NAFTA 2018: A Way Forward for Technology in International Trade

October 2, 2018 | by Srivats Shankar
US, Canada, and Mexico Recognise the Impact of Technology and AI in Trade

US, Canada, and Mexico may be coming to an agreement on the next stage to their trade relationship. They officially agreed to replace the NAFTA with the USMCA (United States, Mexico, and Canada Agreement). Although, the agreement has been extolled and criticized by different groups, it may play a crucial role in the development of information, automation, and trade at an international level. It has potentially laid down the tone for future agreements of this nature that could impact digital trade.

The three countries have come to an understanding, having collectively signed the agreement (yet to be ratified). Chapter 19 of the agreement specifically discusses the position in relation to digital trade, which is likely to have major ramifications on the development AI. With US and Canada aiming to be power houses for the development and growth of AI, it is likely that many of the protections provided therein would have kept this dominance in mind.

Among the clauses contained within Chapter 19, there are four protections available that would have a significant bearing on the transmission and transfer of digital technology. Article 19 (4) provides an explicit protection for non-discriminatory treatment of digital products. This includes any technology that is created or commission by any of the three nations, expanding the scope of protection to technology developed and transferred within their jurisdiction. Interestingly, they have explicitly chosen to exclude technology that is protected by subsidies or grants. They fall outside of the scope of the agreement. Additionally, the article provides for a “less favourable” treatment standard, which in effect ensures parity between the three nations, but would not factor in external treaties and the standards provided under any other treaty pertaining to the transfer and transmission of digital products.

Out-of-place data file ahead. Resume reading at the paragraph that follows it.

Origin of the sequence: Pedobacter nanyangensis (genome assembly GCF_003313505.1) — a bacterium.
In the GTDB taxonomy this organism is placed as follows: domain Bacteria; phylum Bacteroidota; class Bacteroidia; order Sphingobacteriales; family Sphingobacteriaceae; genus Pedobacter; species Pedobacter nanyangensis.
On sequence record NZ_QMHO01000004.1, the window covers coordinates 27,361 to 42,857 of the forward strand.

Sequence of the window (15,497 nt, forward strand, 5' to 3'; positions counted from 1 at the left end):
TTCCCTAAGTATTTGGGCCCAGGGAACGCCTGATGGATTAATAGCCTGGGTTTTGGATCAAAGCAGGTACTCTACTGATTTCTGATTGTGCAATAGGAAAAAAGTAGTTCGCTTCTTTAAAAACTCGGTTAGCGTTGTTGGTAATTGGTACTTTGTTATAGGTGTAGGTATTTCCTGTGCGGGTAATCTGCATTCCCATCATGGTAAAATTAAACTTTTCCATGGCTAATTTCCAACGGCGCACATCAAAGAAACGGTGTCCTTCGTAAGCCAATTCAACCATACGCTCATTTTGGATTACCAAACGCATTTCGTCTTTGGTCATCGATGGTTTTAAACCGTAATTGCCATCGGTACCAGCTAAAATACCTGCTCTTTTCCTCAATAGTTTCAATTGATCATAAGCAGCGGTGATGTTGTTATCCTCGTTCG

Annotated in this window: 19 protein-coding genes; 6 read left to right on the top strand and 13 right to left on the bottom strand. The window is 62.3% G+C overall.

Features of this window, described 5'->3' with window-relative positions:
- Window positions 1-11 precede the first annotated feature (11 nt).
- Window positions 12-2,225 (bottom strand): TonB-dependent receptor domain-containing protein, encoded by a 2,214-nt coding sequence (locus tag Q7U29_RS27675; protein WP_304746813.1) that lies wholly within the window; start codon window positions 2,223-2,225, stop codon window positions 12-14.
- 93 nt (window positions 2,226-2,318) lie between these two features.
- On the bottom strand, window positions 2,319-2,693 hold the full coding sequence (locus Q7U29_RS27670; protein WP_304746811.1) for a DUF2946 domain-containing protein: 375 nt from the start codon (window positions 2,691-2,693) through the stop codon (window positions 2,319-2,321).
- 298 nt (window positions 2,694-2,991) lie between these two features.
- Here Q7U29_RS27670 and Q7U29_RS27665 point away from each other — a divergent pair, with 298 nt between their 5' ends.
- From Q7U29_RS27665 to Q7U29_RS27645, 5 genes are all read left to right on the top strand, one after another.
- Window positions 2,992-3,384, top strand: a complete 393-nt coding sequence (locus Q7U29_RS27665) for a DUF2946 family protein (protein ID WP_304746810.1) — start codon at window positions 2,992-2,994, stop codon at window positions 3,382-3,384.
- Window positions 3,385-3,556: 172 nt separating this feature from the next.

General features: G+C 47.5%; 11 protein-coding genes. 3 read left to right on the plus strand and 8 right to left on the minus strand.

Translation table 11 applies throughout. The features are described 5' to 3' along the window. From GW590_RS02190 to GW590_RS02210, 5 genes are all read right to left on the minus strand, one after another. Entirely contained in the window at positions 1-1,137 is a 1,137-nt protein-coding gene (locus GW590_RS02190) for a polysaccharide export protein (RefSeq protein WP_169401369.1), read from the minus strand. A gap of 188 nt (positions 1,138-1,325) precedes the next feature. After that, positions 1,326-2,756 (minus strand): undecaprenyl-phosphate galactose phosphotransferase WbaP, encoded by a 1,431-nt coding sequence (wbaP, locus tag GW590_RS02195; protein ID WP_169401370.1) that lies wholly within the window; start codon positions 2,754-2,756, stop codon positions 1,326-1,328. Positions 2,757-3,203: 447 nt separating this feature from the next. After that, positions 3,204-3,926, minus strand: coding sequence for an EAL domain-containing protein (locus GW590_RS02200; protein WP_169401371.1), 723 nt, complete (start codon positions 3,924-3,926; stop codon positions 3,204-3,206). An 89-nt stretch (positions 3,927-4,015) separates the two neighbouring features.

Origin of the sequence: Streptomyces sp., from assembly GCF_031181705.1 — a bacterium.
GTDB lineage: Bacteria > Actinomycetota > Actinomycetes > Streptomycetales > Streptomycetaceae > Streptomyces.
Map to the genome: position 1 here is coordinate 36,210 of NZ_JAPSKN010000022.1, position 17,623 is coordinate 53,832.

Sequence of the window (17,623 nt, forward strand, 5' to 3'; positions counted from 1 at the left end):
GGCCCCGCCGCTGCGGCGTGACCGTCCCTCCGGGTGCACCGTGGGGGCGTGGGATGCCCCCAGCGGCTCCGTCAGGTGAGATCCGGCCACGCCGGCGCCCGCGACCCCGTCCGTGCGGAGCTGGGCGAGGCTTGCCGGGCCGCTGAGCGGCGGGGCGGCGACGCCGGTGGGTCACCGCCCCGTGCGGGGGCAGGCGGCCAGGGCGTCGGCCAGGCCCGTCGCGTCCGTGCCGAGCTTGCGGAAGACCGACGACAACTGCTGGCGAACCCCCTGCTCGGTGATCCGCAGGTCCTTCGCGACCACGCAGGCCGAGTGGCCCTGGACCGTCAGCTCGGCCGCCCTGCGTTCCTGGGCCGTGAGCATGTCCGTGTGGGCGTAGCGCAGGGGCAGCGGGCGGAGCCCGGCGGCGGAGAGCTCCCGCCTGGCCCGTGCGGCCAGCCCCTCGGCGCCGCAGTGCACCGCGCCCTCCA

Article 19 (8) mandates that the nations need to establish a legal framework for the protection of the privacy and information of consumers. Interestingly, this has been viewed in light of its economic and social benefits. The right to protection of privacy not only extends to the transmission of information third-party payers, but also what information can be collected and the quality of the information. Requiring equal standard of protection for all users, across different jurisdictions appears to be an exhaustively fleshed out provision, including a provision for the publication of how personal information is protected by each of these jurisdictions within their legal frameworks. Even though the specific mechanisms to establish such a framework has largely been left to each of the nations, there is a recommendation to use the APEC (Asia-Pacific Economic Cooperation) Privacy Framework or the OECD (Organisation for Economic Cooperation and Development) Recommendations on the Transborder Flows of Personal Data.

Finally, Article 19 (11) and (12) mandate a free transmission of information between and across the borders of the three nations, irrespective of the location of computing facilities between their jurisdictions. Although this right is relatively simple to understand in terms of its scope and applicability, it would go a long way in giving a direct line to the electronic and information technology business between each of the nations. Additionally concepts like data localisation would not actively stand as a result of such measures. This would presumably give the US the greatest advantage due to their global dominance in the hosting and data transmission business. However, it could also be a stimulus for developing the information technology business within the three jurisdictions. Despite this there is little evidence to suggest that there has been significant restrictions on the transfer of information between the three nations. Only time will tell whether this will truly play a significant role in the development of the information technology industry and its presence within the three nations.

Even though a lot more could be done in terms of protections and restrictions on AI at an international level with reference to trade agreements, the USMCA is one of the first agreements to take the steps towards a more holistic understanding of trade agreements. With the growth of information technology and its position as one of the largest industries in the world, nations have no choice but to give it video recognition it deserves. At the same time measures to protect consumers and small businesses can go a long way in creating a robust and egalitarian environment for the development of new age technology and disruptive innovations.